"I am Iraqi, I am Christian.” Several sectors of Iraqi society took up the phrase in support of Christians communities, under persecution from fighters from the Islamic State.
ISIS militants marked the homes of Christians in Mosul using this symbol: the Arabic equivalent of "N,” as in Nazarene.
In response, Iraqi users took to sites like Twitter to express their disapproval. Ali, a young man from Mosul, created the hashtag #I_am_Irai_I_am_Christian, which has lit up social media sites.
Christians and Muslims alike from Iraq, and around the world, contributed to the campaign, tweeting their own pictures holding up signs with the phrase.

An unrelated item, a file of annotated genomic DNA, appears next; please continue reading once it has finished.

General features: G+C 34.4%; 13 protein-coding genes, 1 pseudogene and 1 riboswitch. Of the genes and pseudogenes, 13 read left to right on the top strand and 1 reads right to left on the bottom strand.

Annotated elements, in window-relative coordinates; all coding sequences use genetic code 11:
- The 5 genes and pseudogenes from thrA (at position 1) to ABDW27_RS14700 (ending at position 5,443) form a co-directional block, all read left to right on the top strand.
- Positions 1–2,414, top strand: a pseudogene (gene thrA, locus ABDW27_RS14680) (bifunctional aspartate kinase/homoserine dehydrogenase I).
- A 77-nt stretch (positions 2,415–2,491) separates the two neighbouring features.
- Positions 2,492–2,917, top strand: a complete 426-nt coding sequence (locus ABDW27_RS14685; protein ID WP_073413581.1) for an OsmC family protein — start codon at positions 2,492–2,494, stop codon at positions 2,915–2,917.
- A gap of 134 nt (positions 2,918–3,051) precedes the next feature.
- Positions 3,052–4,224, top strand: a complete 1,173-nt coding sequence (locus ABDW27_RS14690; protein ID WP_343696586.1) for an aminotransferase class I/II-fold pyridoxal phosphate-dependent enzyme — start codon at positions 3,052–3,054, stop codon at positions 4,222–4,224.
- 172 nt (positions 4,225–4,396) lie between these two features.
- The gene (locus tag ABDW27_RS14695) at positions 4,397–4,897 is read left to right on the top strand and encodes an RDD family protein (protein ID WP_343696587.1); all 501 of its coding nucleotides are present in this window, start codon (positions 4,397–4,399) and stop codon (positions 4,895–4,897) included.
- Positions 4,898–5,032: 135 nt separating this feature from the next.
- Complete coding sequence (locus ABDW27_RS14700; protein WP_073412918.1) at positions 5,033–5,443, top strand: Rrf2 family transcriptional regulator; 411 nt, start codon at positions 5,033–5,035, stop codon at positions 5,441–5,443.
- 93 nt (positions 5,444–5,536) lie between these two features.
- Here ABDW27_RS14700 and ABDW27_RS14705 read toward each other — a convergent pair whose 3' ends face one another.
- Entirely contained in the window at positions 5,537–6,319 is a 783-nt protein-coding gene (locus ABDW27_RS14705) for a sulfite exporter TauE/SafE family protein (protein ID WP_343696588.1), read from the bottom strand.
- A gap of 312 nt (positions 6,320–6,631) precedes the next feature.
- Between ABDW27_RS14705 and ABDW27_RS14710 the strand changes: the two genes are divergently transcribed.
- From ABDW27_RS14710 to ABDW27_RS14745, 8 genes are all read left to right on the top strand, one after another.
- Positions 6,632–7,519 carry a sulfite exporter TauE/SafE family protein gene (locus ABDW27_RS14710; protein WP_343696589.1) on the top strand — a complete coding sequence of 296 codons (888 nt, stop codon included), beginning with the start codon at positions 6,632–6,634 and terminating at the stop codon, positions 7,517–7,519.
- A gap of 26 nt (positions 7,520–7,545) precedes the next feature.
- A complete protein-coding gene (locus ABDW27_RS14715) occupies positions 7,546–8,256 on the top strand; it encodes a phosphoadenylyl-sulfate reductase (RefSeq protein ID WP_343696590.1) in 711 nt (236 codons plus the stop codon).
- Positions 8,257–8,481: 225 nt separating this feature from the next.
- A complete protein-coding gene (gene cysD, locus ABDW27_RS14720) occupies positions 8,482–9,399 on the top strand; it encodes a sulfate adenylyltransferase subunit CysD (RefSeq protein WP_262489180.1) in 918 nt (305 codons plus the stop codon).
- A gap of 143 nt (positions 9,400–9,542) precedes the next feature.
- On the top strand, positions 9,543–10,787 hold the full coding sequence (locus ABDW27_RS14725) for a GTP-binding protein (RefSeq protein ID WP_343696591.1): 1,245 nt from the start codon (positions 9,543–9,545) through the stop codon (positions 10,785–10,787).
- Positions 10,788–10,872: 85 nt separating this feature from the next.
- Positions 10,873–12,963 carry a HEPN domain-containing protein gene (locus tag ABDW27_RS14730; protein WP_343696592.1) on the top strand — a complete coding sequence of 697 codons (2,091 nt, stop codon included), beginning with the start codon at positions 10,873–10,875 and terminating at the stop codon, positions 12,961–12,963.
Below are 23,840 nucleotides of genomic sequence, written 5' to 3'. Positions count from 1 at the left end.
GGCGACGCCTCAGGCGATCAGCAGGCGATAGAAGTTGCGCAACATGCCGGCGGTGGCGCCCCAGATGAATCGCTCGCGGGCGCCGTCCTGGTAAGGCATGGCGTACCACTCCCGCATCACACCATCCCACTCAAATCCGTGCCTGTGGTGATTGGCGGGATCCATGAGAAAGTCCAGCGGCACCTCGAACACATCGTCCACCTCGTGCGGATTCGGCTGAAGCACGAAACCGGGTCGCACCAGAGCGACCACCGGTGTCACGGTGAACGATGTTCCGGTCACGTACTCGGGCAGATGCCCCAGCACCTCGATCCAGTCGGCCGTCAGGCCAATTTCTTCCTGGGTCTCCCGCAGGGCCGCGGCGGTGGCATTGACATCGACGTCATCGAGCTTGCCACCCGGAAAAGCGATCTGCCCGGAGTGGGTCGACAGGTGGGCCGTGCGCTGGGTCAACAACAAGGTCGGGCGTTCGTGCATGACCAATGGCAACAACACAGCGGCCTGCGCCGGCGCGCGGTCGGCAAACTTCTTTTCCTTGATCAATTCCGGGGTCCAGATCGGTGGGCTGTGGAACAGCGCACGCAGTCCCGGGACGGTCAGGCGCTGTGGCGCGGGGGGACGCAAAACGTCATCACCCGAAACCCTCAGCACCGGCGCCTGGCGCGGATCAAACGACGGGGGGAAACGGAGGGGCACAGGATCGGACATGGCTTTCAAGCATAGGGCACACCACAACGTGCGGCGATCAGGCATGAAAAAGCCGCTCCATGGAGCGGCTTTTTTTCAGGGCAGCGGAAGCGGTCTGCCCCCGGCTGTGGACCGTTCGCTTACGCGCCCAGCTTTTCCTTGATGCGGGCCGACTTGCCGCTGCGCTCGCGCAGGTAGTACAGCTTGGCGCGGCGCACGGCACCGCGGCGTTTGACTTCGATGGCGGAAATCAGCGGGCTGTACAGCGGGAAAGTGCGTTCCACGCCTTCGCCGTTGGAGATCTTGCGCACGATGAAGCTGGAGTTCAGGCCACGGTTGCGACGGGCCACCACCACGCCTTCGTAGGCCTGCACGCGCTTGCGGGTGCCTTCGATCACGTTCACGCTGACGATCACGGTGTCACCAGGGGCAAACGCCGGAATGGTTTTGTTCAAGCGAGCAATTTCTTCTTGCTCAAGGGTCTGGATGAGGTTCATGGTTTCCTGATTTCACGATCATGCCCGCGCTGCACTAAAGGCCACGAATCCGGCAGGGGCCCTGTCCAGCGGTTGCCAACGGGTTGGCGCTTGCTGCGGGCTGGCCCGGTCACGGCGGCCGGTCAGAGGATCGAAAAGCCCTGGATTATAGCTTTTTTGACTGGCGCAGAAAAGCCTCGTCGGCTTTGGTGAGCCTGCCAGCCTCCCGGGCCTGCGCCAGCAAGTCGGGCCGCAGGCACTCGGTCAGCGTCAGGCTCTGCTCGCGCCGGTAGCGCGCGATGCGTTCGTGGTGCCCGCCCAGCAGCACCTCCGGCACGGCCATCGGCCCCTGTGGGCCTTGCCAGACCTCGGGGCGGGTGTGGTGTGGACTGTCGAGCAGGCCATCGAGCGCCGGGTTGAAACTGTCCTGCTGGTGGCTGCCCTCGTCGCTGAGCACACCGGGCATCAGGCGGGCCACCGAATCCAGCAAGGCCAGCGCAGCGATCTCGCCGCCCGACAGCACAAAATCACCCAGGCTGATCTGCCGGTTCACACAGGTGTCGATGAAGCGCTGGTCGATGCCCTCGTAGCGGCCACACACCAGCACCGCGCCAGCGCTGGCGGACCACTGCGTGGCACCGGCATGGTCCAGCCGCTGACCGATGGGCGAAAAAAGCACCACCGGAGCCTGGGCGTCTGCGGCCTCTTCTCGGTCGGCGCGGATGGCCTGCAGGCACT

Ghaith Gaffney, a young Muslim man living in Baghdad uploaded this Facebook photo, wearing a crucifix. He wrote that he spent many sweet moments with his Christian friends, and learned to love them as a brother and friend. "Today,” he said, "we are all Christian, even myself.”
While Muslims opposed to the Islamic fighting have also suffered violence and discrimination, Christians have bore the brunt of the aggression.
Since rebel fighters from the Islamic State captured Mosul on June 10, life for Christian communities, among the oldest in the world, has become nearly impossible.
ISIS warned that they would rid the territory under their control of Christians, and they seem to be getting their way. In 2003, before the U.S.-led invasion, Mosul had 35,000 Christians. Up until today, only 3,000 remained. But after the mass exodus these past few weeks, Chaldean Archbishop Amel Shamon Nona claims his diocese "no longer exists.”